In addition to University Requirements:
- At least 36 units of major requirements
- At least 18 units of minor requirements
- Up to 9 units of major prefix courses may be used to satisfy Liberal Studies requirements; these same courses may also be used to satisfy major requirements
- Elective courses, if needed, to reach an overall total of at least 120 units
Please note that you may be able to use some courses to meet more than one requirement. Contact your advisor for details.
|Minimum Units for Completion
|Emphasis, Minor, Certificate
|University Honors Program
|Accelerated Undergraduate/Graduate Plan
|Progression Plan Link
||View Progression Plan
Student Learning Outcomes
The undergraduate degree programs in Criminology and Criminal Justice (CCJ) combine foundational knowledge of criminal justice with a critical understanding of its institutions, processes and operations. CCJ students learn how social forces influence lawmaking, approaches to criminal justice, perceptions and experiences of justice; and how, in turn, criminal justice trends influence society. In accordance with our commitment to promote a more just society, CCJ students develop a firm understanding of the cultural, political, economic and moral complexities surrounding the creation and enforcement of law, and are prepared to become practitioners, advocates and defenders of social justice. CCJ students accomplish this through critical examinations of how power and privilege shape the social realities of criminal justice globally, nationally and locally and by utilizing the latest in legal and social science research to develop critical understandings of how these realities impact diverse groups of people. In addition, CCJ students investigate how social and cultural identities are related to differential experiences of criminalization, victimization, offending, and justice work.
We use the latest theories, research and investigative traditions in our interdisciplinary field to explore contemporary real world issues and their impacts on policy, public opinion and criminal justice work. Through direct contact with leading scholars and respected practitioners of justice, CCJ students obtain career and academic mentoring that facilitate connections between their classroom learning and real world experience. Both in and out of the classroom we place a high priority on collaborative and experiential learning so that students can practice the skills needed to succeed within a justice related setting. CCJ students apply their writing, intercultural, research and analytic skills to demonstrate specialized knowledge about a subject area most related to their future aspirations.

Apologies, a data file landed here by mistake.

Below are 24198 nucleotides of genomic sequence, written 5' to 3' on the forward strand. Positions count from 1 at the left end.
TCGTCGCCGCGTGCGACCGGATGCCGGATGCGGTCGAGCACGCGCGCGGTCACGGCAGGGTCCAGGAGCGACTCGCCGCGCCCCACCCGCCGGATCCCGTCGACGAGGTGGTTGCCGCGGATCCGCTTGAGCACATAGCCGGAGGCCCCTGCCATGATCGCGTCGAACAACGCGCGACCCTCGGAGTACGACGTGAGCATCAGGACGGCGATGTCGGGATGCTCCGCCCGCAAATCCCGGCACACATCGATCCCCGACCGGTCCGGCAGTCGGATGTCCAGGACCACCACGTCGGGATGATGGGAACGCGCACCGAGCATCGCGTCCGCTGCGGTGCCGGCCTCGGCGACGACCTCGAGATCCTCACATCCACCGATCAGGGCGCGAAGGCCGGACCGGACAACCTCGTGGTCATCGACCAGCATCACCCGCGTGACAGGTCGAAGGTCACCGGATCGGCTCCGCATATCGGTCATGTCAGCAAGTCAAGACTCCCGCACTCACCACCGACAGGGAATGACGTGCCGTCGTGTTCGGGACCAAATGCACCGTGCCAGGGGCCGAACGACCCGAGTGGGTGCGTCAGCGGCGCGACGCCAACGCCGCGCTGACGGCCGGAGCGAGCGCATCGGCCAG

Criminology and Criminal Justice graduates use their knowledge of criminology and justice to pursue meaningful and rewarding careers with integrity. Our graduates are critically informed citizens, who value diversity and social justice, and use this knowledge to advance the cause of justice.
Students will be able to:
- Identify the key stages of criminal justice processes and at each stage locate the core institutions involved and the key roles performed by those who inhabit them
- Summarize and differentiate the major theories about crime, criminalization and victimization and then apply theories to critically analyze contemporary injustices
- Describe the differences between popular perceptions of criminal justice institutions and the lived realities of victims, criminals and justice workers
- Recognize how social forces affect the perception and pursuit of justice in the U.S. and around the world
- Critically assess how power and privilege impact law making and law enforcement
- Use criminal justice theories, methods or investigative techniques to assess patterns of crime, criminalization and victimization and to establish justification for a course of action.
- Through written or oral communication describe differential impacts on diverse members of society and provide sustained, focused justifications for the value of diversity for a more just society
- Apply collaborative skills, ethical reasoning, analytic skills and knowledge about crime and justice to address an injustice, advance causes of justice.
- Pursue advanced professional training and/or a meaningful justice-related career